Monday, June 14, 2010

Are You A Slave To Numbers?

Relatively speaking, I'm still new to the online craze.  (Oh, this wacky internet!)  I'm scared of it, yet am oddly attracted to it.  I haven't progressed to a hand-held computer yet and my cell phone doesn't even have a camera, although I did make the leap to a laptop a couple of years ago and Husby and I entered the 21st century and dumped our dial-up service for high-speed cable access mere months ago. 

My fearful and lazy attitude toward the internet and technology in general doesn't make sense as I have a blog, an online store, and am hooked up with Facebook and Twitter.  And here's where we get into my conundrum...


With everything one can be connected to there are related statistics, and lots of them.  There are sites that track the statistics for your blog, online store, and Facebook interactions.  And those are only the ones I know about. 

The statistics are fascinating, especially for someone like me, a relative hermit.  There are people from all over the world reading my blog and visiting my shop.  I wouldn't even know about that if it weren't for the statistics sites.  However, fascination can turn to obsession, which can be detrimental to a business.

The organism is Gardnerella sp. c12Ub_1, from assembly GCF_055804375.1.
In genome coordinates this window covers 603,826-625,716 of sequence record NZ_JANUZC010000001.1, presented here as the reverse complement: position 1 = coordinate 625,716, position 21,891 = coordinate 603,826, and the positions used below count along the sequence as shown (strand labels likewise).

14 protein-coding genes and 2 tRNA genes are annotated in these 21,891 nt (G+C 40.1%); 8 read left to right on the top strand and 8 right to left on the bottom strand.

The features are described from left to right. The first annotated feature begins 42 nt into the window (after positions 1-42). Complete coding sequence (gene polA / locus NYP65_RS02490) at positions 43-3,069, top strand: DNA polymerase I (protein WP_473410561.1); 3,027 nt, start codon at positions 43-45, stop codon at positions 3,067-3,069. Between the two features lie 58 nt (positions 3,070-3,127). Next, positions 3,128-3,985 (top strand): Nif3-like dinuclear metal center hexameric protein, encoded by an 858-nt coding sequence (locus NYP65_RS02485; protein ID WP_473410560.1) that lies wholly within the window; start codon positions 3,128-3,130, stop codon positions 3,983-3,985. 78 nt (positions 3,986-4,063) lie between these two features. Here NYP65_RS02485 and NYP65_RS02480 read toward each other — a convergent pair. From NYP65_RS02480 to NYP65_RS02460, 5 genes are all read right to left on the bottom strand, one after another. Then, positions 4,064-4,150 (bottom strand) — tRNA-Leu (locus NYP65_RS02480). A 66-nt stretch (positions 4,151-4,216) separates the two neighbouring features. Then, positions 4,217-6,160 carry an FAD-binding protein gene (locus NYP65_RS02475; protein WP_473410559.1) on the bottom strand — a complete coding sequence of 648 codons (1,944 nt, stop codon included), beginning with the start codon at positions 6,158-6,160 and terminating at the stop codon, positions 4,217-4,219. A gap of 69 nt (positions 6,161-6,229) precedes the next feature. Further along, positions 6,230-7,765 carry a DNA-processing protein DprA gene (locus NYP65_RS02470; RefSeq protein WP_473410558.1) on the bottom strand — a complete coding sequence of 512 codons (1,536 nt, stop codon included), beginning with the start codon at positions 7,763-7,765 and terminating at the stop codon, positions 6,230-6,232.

Are you a slave to statistics?  Do you check them multiple times a week/day/hour?  What information do you gather from them? 

I tend to look at the big picture.  How many people visited and where did they come from.  I don't know how to navigate a lot of sites usefully, like Google Analytics, except for those generalities.  And still I find myself rivited to the numbers.

This post is nothing more than a reminder to myself and others that statistics can be useful, but can also be a distraction to what's going on in real life.  Don't let the numbers get you down if they aren't what you expect or hope for.  Don't get overly excited over high hit numbers as it could just be a fluke.  Don't get sucked into the numbers at the risk of losing valuable production time.  Interestingly enough, the less attention you pay to statistics, the more desireable they look when you do check them out.

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